In Armenia’s case, diaspora participation in the national economy and business life is limited to financial support and charity. Although many individuals are committed to helping Armenia in these ways, Armenia does not draw on the potential of human capital in the form of higher and mid-level professionals from the diaspora. The experience and contacts of Armenians from different parts of the world could potentially bring much enrichment and innovation to Armenia, as would investments in small or medium size projects. This is possible, and Armenia can use the full potential of the diaspora only in case of establishing rule of law.

The main reason why diaspora members currently refrain from investing in Armenia is the business environment and issues connected with rule of law. Even though the Armenian government has made a number of reforms to improve business conditions during the past three years, still there are many problems to solve. The main problems arise in businesses operations, importing goods and reporting taxes. A big obstacle for investment is ‘word of mouth’ reports about business difficulties caused by the patronage of state officials. (For example, a foreign or diaspora investor will never understand why a police officer or representative of the special police squad would deal with the tax reporting issues of an organization or private company.) Reports of frequent in-person visits to check on business activities and accounting documents are intimidating. As an example, the Ombudsmen’s office has received many calls by business entities reporting frequent check-up by representative of the State Revenue Agency skipping the approved plan to carry out inspections and without prior notice. To solve these problems, the Armenian government should continue the reforms it has started, and end all intimidation of businesses in order to build an attractive image for investors.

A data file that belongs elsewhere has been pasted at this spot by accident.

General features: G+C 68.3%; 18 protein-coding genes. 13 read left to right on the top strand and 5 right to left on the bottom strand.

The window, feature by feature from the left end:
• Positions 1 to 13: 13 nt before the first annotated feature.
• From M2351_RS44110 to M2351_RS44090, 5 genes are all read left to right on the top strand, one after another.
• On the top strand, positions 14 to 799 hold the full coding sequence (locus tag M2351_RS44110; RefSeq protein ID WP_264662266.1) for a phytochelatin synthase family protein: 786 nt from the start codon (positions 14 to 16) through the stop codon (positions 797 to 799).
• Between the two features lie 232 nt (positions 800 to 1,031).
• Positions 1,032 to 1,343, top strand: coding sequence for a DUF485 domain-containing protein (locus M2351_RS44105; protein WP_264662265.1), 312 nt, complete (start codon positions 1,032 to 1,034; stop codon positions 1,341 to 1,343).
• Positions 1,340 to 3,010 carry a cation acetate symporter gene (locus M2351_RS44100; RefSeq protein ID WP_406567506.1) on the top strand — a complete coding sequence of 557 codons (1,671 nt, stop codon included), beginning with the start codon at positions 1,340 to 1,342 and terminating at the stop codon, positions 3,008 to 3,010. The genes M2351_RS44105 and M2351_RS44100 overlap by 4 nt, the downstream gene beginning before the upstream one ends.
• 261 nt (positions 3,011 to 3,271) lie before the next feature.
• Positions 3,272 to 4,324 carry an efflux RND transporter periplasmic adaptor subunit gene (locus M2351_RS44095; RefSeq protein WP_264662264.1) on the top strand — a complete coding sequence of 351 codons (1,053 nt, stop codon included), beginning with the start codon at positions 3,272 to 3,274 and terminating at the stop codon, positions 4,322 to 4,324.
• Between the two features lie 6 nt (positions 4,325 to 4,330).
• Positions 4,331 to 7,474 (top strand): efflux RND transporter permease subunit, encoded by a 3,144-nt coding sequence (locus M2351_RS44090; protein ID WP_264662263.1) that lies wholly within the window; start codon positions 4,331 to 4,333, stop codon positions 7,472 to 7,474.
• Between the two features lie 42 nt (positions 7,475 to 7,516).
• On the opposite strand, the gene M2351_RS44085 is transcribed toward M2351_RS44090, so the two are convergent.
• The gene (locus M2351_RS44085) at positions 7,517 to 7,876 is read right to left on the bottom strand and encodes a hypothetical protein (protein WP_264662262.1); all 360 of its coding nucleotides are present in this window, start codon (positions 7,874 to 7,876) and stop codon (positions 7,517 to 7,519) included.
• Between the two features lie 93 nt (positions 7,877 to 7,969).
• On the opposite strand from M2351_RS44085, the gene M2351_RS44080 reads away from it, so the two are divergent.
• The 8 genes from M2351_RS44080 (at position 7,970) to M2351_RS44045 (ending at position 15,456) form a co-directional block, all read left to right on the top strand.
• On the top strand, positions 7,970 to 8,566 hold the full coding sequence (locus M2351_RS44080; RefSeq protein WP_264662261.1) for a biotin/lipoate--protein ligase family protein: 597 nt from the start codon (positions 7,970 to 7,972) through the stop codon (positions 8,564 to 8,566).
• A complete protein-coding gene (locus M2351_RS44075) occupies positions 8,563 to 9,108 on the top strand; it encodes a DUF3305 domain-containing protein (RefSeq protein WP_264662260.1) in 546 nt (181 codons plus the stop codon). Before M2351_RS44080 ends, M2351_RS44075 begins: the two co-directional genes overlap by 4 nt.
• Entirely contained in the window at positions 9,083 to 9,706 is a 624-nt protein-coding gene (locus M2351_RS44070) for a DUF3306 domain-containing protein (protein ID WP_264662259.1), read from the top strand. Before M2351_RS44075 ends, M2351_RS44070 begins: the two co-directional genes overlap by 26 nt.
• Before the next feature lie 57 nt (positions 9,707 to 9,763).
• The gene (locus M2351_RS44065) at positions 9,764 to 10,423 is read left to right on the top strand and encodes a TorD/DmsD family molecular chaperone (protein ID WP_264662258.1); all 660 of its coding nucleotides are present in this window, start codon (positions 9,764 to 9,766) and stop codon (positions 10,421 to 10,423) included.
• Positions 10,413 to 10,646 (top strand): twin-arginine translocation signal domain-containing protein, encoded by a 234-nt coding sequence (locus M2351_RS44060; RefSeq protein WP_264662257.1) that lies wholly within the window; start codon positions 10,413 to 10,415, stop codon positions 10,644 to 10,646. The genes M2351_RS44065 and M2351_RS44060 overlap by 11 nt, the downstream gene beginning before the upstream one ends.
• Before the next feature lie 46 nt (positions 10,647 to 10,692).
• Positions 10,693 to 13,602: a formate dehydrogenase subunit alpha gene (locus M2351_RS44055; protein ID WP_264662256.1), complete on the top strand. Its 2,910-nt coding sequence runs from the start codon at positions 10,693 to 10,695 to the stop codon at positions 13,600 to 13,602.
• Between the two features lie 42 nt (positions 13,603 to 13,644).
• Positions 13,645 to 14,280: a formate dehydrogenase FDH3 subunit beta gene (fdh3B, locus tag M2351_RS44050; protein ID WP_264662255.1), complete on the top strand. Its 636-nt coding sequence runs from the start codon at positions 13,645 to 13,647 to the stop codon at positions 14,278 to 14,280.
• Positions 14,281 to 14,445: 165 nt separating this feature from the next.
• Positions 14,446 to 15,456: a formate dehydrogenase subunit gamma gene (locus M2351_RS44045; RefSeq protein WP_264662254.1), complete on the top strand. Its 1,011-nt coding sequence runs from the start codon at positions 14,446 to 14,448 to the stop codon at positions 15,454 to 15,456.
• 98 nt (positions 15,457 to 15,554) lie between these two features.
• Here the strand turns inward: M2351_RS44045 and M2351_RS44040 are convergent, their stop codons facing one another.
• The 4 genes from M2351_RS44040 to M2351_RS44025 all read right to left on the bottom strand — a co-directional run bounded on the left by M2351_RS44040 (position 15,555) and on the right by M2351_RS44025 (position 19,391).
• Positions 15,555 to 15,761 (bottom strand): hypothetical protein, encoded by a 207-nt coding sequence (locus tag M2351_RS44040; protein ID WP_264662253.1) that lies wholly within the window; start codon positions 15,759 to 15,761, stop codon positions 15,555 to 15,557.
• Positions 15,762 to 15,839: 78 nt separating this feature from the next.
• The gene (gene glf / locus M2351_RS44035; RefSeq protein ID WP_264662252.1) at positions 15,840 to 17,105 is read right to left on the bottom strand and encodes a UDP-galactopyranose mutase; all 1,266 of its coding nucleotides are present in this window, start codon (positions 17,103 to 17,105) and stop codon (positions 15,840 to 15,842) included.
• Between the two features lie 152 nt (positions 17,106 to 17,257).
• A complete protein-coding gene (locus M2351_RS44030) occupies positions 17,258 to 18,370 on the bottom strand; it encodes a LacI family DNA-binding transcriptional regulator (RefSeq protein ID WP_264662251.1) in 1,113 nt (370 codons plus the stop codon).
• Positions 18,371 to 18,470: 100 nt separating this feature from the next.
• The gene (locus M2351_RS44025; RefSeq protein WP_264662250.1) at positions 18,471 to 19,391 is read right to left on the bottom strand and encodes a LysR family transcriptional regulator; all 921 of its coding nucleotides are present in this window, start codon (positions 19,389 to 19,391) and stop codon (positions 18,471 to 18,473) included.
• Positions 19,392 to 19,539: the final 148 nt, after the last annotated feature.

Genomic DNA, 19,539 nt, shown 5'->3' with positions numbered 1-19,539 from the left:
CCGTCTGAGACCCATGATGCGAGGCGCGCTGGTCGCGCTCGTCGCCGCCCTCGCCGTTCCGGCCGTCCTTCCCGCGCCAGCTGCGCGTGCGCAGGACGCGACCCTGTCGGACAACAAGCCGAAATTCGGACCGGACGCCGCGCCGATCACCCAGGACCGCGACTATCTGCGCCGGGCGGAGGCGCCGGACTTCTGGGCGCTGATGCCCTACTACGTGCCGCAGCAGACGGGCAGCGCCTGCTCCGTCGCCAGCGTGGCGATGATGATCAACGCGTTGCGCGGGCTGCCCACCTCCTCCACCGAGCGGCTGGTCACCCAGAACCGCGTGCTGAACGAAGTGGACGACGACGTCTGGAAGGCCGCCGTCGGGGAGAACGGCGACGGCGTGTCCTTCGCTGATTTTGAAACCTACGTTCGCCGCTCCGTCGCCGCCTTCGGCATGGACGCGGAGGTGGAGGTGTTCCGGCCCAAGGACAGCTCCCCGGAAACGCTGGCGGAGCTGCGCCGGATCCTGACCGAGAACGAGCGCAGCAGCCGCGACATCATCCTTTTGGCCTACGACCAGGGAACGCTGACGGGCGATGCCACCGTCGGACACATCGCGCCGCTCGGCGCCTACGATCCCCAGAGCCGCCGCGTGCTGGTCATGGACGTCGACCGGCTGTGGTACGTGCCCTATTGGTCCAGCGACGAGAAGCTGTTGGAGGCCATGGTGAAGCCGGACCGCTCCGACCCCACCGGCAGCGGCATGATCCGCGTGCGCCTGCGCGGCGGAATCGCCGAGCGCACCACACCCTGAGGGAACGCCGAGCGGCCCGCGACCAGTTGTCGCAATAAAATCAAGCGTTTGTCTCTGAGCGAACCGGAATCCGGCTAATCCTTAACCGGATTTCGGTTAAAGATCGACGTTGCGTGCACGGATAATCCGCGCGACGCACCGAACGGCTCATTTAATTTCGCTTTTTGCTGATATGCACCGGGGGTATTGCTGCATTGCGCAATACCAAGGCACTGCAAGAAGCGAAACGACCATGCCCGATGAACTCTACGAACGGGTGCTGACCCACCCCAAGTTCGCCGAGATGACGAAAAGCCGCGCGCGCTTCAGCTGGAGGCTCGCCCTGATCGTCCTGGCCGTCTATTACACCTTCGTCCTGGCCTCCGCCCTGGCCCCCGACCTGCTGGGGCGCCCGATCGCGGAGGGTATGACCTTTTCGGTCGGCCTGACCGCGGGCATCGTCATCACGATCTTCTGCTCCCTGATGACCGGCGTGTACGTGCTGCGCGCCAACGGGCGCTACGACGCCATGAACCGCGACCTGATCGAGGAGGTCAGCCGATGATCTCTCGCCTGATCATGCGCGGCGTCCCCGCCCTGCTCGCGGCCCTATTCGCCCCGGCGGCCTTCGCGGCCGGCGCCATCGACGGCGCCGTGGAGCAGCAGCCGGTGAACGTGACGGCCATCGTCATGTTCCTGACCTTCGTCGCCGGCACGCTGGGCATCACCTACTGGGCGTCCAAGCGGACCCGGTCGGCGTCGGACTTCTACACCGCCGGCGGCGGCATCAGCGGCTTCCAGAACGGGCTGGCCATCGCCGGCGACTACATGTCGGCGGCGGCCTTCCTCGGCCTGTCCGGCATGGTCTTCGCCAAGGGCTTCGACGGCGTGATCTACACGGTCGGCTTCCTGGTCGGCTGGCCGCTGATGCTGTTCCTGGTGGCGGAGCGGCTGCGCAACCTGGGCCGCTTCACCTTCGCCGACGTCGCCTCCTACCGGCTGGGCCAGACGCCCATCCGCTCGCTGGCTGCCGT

Besides making direct investments in the Armenian economy, the diaspora could also be supporting more projects of a charitable or other nature. For this to succeed, investors and diaspora members must have confidence that the money they invest is being spent properly for its intended purpose. Accounts of improper use of financial resources may result in the suspension of ongoing projects and discourage future projects.

Possibilities for adapting the Israeli model

Based on the Israeli experience, the following recommendations are applicable to Armenia:

i)                    Economic development

Since it lacks natural resources, Armenia should develop as an innovation/knowledge-driven economy aimed at importing new ideas, technologies and investments. This can be achieved by improving the business environment and governance, and by attracting diaspora participation in the economy. As well, the national economy must be de-monopolized and shifted toward an export-oriented economy.

ii)                  Improvement of the business environment